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NUISANCE FLIES INSIDE THE HOUSE

GARDEN TIPS – written by Marianne C. Ophardt
WSU Extension Faculty
for the Tri-City Herald, Kennewick, WA Written December 6, 2015

There are two types of insects found in homes that I hate, flies and ants. Flies are my nemesis in the fall, entering the house when the door is open and then bothering me. While these flies look like houseflies, they are probably face flies, a pest of livestock. Adult face flies feed on the moisture around the eyes, noses, and mouth of livestock and reproduce in their manure. Yuck!

A couple of face flies inside the home are a nuisance, not a serious problem. Once cold weather prevails, their chance entrance into the house ceases. However, they can continue to be an annoyance if there is a significant outdoor population that overwinters within outside house walls or in attic voids. This more often happens in rural areas where there is livestock raised nearby.

If the flies do overwinter within the walls, some face flies may continue to appear indoors through the winter months when sunshine warms the house walls. The best management for a face fly problem is excluding them from the home with screening and by caulking any openings to the outdoors.

There are some other types of flies that may become a nuisance in homes. Fruit flies are one of the most common. Fruit flies are brownish in color with bright red eyes. These little flies are usually found flying around overripe or decaying fruit or veggies being stored inside the home and they are also attracted to wine, beer, and sugary drinks.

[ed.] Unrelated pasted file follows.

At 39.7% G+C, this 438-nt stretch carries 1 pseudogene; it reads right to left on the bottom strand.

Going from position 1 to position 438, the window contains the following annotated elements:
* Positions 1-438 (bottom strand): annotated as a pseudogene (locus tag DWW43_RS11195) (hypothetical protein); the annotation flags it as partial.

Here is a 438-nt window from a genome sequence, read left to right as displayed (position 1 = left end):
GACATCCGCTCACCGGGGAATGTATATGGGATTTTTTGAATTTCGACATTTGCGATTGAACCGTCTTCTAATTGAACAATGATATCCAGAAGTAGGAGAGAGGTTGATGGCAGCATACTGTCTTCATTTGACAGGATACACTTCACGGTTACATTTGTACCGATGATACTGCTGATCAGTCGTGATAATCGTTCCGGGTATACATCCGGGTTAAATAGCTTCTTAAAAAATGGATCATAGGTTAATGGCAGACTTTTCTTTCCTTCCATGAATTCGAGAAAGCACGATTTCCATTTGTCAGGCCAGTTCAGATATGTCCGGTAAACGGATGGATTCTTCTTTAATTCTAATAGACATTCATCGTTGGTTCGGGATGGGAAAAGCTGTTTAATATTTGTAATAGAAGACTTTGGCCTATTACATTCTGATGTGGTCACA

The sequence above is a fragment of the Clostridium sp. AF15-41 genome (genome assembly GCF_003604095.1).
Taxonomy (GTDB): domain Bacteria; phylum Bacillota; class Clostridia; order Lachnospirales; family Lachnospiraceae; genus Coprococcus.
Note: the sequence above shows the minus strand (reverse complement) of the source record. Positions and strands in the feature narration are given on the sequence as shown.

Fruit flies are easy to control by simply getting rid of overripe produce and storing ripe fruit in the refrigerator when possible. Also, rinse out any empty food and beverage containers being stored indoors for recycling. The liquids in these containers ferment and provide a great place for fruit flies to breed.

Moth flies, also known as drain flies, are often mistaken for fruit flies. A close reveals that they are tiny (1/5 inch long) hairy flies resembling moths. They can breed in the decaying organic matter and slime found in the drains of sinks and tubs, garbage disposals, and dishwasher food traps.

One step in control is to keep organic materials from getting into drains by using drain baskets or filters. Chemical drain cleaners may or may not remove the slime in a drain. If not, you will need to manually remove it using a brush or use a biological drain cleaner that contains enzymes that digest slime and organic debris. Also, clean your garbage disposals and dishwashers as recommended by the manufacturer.

Finally, fungus gnats are another nuisance fly found inside homes. These are minute (1/8 inch long) blackish flies. They breed in decaying plant matter and often arise from houseplant potting mixes that are kept overly moist. Potting mixes that contain undecayed organic materials from compost provide an excellent breeding ground for fungus gnats.

At this time of year holiday plants, such as poinsettias, may be a source of fungus gnats, especially if adequate drainage is not provided. The best bet for controlling the problem is to keep the potting mix of house plants slightly moist, not wet. Also, make sure your plants have good drainage and pots are not “sitting” in excess water.

All these flies can be a nuisance. Aerosol pesticide sprays labeled for indoor use will kill the ones flying about when you spray, but they can pose a health risk to you and your family. The real key to control is determining the type of fly and then using the right control measures to get rid of them.

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